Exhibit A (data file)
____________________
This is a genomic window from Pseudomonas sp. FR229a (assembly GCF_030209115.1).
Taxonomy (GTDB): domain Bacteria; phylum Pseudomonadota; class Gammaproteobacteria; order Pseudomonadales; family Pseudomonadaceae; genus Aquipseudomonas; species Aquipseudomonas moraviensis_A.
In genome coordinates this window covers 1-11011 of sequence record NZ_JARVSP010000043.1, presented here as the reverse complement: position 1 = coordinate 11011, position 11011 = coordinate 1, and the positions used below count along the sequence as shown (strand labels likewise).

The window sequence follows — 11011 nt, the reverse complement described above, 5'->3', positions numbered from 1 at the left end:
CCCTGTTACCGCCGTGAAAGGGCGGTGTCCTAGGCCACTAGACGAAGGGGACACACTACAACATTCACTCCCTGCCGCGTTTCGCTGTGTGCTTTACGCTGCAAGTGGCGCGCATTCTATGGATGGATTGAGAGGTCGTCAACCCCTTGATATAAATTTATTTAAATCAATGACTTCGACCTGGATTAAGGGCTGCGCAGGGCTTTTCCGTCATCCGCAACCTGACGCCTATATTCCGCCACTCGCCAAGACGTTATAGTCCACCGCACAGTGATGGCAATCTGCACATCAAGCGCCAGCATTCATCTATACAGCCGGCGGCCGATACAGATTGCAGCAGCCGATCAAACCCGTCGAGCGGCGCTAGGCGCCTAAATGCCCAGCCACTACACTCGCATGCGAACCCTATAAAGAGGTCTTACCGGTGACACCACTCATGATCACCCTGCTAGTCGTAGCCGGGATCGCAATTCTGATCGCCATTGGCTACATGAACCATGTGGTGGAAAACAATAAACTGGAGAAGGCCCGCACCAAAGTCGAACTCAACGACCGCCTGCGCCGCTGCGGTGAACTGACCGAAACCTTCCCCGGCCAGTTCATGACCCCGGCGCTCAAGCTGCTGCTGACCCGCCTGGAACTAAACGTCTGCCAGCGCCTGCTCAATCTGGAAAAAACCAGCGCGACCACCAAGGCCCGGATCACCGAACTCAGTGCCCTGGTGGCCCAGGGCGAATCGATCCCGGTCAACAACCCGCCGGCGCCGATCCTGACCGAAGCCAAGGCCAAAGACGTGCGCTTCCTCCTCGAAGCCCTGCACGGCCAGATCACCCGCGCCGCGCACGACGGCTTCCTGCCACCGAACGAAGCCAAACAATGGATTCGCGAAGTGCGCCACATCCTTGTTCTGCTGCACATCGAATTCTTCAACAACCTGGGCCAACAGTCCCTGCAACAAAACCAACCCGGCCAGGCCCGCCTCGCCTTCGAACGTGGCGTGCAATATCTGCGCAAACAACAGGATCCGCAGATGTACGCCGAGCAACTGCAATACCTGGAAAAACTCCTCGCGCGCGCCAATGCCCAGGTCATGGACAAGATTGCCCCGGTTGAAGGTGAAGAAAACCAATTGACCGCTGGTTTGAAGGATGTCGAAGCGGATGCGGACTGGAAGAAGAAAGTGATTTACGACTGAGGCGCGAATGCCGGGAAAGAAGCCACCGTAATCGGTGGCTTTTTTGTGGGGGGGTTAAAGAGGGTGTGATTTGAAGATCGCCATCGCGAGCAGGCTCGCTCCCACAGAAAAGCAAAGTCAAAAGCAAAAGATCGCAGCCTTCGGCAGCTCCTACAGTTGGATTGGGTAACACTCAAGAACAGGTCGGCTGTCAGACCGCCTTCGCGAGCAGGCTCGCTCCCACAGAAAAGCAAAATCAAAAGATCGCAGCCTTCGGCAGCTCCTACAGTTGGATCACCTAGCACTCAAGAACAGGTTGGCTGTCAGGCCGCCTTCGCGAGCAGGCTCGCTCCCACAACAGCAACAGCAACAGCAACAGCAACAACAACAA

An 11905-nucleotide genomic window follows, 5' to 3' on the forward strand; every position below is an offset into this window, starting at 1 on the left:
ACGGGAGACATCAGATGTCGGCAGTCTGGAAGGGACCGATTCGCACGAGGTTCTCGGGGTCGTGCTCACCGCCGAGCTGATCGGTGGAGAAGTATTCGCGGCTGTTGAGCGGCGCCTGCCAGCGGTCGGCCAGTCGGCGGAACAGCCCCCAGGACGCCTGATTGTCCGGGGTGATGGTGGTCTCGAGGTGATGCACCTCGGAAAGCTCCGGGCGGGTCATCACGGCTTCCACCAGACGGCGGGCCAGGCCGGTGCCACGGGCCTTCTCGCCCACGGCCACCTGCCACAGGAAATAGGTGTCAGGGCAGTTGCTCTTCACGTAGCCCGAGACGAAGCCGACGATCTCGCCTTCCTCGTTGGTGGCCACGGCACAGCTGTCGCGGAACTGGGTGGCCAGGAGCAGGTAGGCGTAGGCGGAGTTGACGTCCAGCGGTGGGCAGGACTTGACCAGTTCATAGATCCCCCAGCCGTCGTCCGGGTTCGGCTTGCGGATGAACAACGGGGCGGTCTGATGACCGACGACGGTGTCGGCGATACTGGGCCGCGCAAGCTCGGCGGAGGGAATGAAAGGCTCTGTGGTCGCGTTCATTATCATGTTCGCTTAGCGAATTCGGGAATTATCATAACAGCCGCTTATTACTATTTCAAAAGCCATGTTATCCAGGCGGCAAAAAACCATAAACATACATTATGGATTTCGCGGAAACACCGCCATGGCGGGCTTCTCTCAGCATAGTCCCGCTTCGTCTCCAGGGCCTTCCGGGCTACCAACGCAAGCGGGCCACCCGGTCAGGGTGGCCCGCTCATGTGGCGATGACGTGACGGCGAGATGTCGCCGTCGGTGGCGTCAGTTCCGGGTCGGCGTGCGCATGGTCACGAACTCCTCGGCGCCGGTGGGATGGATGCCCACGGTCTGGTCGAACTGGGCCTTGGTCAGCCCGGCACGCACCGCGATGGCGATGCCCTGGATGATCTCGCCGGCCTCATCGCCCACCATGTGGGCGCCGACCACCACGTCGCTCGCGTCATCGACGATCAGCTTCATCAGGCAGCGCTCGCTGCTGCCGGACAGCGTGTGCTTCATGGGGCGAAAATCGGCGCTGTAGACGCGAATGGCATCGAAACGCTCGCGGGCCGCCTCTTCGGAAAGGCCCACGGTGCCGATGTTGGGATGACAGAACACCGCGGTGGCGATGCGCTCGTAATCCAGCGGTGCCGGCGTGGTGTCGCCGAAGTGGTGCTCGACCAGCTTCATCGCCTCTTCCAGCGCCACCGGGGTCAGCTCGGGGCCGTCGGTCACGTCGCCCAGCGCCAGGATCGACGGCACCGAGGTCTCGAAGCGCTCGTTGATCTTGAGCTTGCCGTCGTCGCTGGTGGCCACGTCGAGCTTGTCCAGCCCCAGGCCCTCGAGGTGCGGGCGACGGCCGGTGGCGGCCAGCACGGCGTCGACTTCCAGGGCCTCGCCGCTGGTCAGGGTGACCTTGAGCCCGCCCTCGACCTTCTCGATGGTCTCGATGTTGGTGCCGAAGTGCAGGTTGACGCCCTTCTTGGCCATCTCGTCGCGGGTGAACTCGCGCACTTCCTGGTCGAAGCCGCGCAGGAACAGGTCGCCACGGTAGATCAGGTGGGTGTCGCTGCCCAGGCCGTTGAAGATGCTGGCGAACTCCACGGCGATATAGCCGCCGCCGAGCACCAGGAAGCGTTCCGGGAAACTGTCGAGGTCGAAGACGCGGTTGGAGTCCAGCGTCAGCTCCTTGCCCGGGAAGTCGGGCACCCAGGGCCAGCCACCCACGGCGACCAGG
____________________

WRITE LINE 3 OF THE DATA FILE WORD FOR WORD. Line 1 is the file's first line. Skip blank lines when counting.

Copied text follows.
In genome coordinates this window covers 1-11011 of sequence record NZ_JARVSP010000043.1, presented here as the reverse complement: position 1 = coordinate 11011, position 11011 = coordinate 1, and the positions used below count along the sequence as shown (strand labels likewise).